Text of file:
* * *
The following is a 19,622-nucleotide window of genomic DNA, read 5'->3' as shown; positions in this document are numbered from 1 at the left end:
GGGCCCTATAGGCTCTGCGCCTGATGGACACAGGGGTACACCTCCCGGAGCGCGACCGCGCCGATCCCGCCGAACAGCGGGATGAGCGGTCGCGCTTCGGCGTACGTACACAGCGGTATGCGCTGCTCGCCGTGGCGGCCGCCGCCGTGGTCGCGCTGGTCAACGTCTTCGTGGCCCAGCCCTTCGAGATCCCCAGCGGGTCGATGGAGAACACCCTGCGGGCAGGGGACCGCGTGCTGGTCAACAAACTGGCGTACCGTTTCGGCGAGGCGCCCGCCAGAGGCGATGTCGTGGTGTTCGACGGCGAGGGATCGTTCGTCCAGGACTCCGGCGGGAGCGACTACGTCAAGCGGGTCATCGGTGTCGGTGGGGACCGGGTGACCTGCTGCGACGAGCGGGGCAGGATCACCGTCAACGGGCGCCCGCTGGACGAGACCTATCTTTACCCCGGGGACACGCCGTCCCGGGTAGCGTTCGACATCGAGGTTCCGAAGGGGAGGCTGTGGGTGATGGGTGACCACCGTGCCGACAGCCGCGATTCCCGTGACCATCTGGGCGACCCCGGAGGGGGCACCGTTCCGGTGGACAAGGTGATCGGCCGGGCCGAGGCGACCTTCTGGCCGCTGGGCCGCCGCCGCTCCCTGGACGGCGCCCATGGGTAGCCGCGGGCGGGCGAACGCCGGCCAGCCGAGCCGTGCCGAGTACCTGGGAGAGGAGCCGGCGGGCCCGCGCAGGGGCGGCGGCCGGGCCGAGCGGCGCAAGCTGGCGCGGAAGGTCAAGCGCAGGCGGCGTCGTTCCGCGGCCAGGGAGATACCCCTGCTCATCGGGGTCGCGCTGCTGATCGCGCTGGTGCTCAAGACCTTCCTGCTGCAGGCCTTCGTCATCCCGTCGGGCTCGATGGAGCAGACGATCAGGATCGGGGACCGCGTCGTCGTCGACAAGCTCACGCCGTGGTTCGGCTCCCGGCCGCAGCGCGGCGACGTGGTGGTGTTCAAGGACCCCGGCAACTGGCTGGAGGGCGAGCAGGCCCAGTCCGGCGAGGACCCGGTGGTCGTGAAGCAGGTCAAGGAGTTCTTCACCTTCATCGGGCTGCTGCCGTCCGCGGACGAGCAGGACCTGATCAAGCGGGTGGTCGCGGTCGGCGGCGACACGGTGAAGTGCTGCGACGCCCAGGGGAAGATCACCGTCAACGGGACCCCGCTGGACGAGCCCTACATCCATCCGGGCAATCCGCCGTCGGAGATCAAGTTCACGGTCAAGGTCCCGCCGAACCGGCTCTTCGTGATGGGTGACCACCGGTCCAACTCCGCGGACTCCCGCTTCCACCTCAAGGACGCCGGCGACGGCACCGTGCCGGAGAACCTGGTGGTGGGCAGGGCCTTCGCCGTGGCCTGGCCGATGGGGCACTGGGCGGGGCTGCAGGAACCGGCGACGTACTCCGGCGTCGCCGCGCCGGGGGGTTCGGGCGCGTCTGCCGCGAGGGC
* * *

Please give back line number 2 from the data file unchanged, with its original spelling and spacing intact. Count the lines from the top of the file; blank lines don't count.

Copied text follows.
GGGCCCTATAGGCTCTGCGCCTGATGGACACAGGGGTACACCTCCCGGAGCGCGACCGCGCCGATCCCGCCGAACAGCGGGATGAGCGGTCGCGCTTCGGCGTACGTACACAGCGGTATGCGCTGCTCGCCGTGGCGGCCGCCGCCGTGGTCGCGCTGGTCAACGTCTTCGTGGCCCAGCCCTTCGAGATCCCCAGCGGGTCGATGGAGAACACCCTGCGGGCAGGGGACCGCGTGCTGGTCAACAAACTGGCGTACCGTTTCGGCGAGGCGCCCGCCAGAGGCGATGTCGTGGTGTTCGACGGCGAGGGATCGTTCGTCCAGGACTCCGGCGGGAGCGACTACGTCAAGCGGGTCATCGGTGTCGGTGGGGACCGGGTGACCTGCTGCGACGAGCGGGGCAGGATCACCGTCAACGGGCGCCCGCTGGACGAGACCTATCTTTACCCCGGGGACACGCCGTCCCGGGTAGCGTTCGACATCGAGGTTCCGAAGGGGAGGCTGTGGGTGATGGGTGACCACCGTGCCGACAGCCGCGATTCCCGTGACCATCTGGGCGACCCCGGAGGGGGCACCGTTCCGGTGGACAAGGTGATCGGCCGGGCCGAGGCGACCTTCTGGCCGCTGGGCCGCCGCCGCTCCCTGGACGGCGCCCATGGGTAGCCGCGGGCGGGCGAACGCCGGCCAGCCGAGCCGTGCCGAGTACCTGGGAGAGGAGCCGGCGGGCCCGCGCAGGGGCGGCGGCCGGGCCGAGCGGCGCAAGCTGGCGCGGAAGGTCAAGCGCAGGCGGCGTCGTTCCGCGGCCAGGGAGATACCCCTGCTCATCGGGGTCGCGCTGCTGATCGCGCTGGTGCTCAAGACCTTCCTGCTGCAGGCCTTCGTCATCCCGTCGGGCTCGATGGAGCAGACGATCAGGATCGGGGACCGCGTCGTCGTCGACAAGCTCACGCCGTGGTTCGGCTCCCGGCCGCAGCGCGGCGACGTGGTGGTGTTCAAGGACCCCGGCAACTGGCTGGAGGGCGAGCAGGCCCAGTCCGGCGAGGACCCGGTGGTCGTGAAGCAGGTCAAGGAGTTCTTCACCTTCATCGGGCTGCTGCCGTCCGCGGACGAGCAGGACCTGATCAAGCGGGTGGTCGCGGTCGGCGGCGACACGGTGAAGTGCTGCGACGCCCAGGGGAAGATCACCGTCAACGGGACCCCGCTGGACGAGCCCTACATCCATCCGGGCAATCCGCCGTCGGAGATCAAGTTCACGGTCAAGGTCCCGCCGAACCGGCTCTTCGTGATGGGTGACCACCGGTCCAACTCCGCGGACTCCCGCTTCCACCTCAAGGACGCCGGCGACGGCACCGTGCCGGAGAACCTGGTGGTGGGCAGGGCCTTCGCCGTGGCCTGGCCGATGGGGCACTGGGCGGGGCTGCAGGAACCGGCGACGTACTCCGGCGTCGCCGCGCCGGGGGGTTCGGGCGCGTCTGCCGCGAGGGC